Influence of maternal and social factors as predictors of low birth weight in Italy
Chair of Hygiene, Medical School, University of Catanzaro "Magna Græcia"of Catanzaro (Italy), Via Tommaso Campanella, 115 88100 Catanzaro, Italy
BMC Public Health 2007, 7:192 doi:10.1186/1471-2458-7-192Published: 3 August 2007
The purpose of this study is to provide insight into the determinants of low birth weight (LBW) in Italy.
The study was carried out in a non-teaching hospital in Catanzaro (Italy). All LBW and very LBW newborns (200) were included in the study and a random sample of 400 newborns weighing ≥ 2500 g was selected. Data were collected from the delivery certificates during one year. Smoking activity of mother and familiar and/or social support during pregnancy was gathered through telephone interviews.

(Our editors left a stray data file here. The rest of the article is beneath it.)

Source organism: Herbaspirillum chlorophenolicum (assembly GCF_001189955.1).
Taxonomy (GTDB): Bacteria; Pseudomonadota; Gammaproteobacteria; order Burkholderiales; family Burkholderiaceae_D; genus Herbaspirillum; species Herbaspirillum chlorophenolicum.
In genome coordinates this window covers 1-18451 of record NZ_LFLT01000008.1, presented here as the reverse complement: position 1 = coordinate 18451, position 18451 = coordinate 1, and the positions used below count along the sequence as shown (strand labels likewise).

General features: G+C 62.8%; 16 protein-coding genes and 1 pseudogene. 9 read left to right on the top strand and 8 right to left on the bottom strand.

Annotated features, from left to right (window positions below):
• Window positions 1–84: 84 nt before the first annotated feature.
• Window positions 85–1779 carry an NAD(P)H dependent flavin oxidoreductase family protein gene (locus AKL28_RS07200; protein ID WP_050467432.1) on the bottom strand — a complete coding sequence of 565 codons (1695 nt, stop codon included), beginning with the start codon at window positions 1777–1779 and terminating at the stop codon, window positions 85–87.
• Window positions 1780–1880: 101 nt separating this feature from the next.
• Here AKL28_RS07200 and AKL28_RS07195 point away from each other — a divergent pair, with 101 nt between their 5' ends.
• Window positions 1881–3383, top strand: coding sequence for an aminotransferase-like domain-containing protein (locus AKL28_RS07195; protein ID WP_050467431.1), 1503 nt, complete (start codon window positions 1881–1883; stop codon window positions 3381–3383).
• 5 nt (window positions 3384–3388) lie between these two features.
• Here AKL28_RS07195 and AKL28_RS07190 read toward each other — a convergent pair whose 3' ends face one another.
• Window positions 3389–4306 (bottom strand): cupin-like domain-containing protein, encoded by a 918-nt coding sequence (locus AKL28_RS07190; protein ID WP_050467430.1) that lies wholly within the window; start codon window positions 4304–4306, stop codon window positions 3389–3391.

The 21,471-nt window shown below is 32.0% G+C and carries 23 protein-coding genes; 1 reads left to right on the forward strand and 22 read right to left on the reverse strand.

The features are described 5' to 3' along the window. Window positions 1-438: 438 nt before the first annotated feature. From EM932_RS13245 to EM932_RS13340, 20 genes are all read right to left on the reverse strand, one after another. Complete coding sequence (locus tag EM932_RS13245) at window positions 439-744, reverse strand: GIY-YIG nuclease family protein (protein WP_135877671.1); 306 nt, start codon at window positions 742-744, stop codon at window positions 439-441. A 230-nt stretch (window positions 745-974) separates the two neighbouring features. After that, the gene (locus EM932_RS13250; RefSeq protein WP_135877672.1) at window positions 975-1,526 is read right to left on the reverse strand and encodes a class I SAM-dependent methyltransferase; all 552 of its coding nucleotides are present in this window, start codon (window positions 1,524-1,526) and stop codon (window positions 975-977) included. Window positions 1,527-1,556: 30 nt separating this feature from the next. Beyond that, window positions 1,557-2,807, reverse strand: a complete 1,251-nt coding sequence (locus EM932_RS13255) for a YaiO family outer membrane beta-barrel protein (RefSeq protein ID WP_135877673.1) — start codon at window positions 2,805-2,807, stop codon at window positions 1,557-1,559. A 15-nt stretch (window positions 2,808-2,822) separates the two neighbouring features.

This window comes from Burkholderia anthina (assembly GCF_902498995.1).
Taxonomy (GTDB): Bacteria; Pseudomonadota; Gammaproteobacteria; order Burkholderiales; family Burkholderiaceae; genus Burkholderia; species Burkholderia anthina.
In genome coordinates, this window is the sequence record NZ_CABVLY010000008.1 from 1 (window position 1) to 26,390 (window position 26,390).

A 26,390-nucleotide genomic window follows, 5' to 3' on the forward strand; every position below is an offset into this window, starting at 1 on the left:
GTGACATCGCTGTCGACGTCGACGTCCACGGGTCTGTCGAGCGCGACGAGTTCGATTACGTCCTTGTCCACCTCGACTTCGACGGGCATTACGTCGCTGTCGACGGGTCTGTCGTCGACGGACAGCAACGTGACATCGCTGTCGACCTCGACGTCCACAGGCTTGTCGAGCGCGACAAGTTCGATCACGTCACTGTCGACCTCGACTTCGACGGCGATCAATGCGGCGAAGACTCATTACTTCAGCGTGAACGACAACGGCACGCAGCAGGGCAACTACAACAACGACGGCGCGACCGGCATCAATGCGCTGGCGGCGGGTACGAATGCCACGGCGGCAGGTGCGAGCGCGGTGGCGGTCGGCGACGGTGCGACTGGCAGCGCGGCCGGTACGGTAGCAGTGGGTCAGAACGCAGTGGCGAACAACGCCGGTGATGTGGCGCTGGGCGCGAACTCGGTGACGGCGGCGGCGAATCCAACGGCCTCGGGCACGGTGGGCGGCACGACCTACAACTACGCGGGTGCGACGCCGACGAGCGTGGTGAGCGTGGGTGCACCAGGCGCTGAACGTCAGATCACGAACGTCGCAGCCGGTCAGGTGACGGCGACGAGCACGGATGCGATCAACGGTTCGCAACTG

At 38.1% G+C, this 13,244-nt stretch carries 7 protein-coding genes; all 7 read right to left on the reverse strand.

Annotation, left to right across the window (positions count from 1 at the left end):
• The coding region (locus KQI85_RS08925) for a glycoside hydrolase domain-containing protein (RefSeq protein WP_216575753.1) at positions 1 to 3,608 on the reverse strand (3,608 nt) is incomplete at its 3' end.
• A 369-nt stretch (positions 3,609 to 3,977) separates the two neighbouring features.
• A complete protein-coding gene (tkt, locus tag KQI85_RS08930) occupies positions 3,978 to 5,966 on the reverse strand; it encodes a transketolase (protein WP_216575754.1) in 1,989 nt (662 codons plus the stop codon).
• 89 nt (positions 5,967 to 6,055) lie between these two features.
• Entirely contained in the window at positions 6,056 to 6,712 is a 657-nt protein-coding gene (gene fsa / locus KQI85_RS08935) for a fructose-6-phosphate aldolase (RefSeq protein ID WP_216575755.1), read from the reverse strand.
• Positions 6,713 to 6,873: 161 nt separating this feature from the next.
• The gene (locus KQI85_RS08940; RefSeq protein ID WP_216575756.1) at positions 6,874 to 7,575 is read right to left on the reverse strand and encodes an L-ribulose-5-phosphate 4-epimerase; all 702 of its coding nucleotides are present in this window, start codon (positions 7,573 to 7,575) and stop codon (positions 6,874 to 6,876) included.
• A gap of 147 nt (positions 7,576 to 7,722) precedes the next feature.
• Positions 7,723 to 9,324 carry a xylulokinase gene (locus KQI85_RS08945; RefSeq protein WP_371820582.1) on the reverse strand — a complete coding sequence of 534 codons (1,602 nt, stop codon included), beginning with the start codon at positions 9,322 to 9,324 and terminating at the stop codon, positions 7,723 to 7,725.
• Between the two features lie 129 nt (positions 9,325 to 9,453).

Overall annual LBW rate was 11.8%. Among LBW newborn there were 125 preterm and 75 term. Younger mothers, those who smoked during pregnancy, and had fewer prenatal care visits were more likely to deliver a LBW child; moreover, preterm newborns, delivered by caesarean section, and twin or multiple birth were significantly more likely to have a LBW. The comparison of very LBW (<1500 g) to LBW newborns showed that a very LBW was significantly more likely in newborns delivered by less educated mothers, those who work outside the home, live in smaller towns, and had less echographies; moreover, as expected, very LBW newborns were more likely to be preterm.
Several modifiable factors affect the risk of LBW, even when universal access to health care is freely available, but socio-economic status appears to correlate only to very LBW.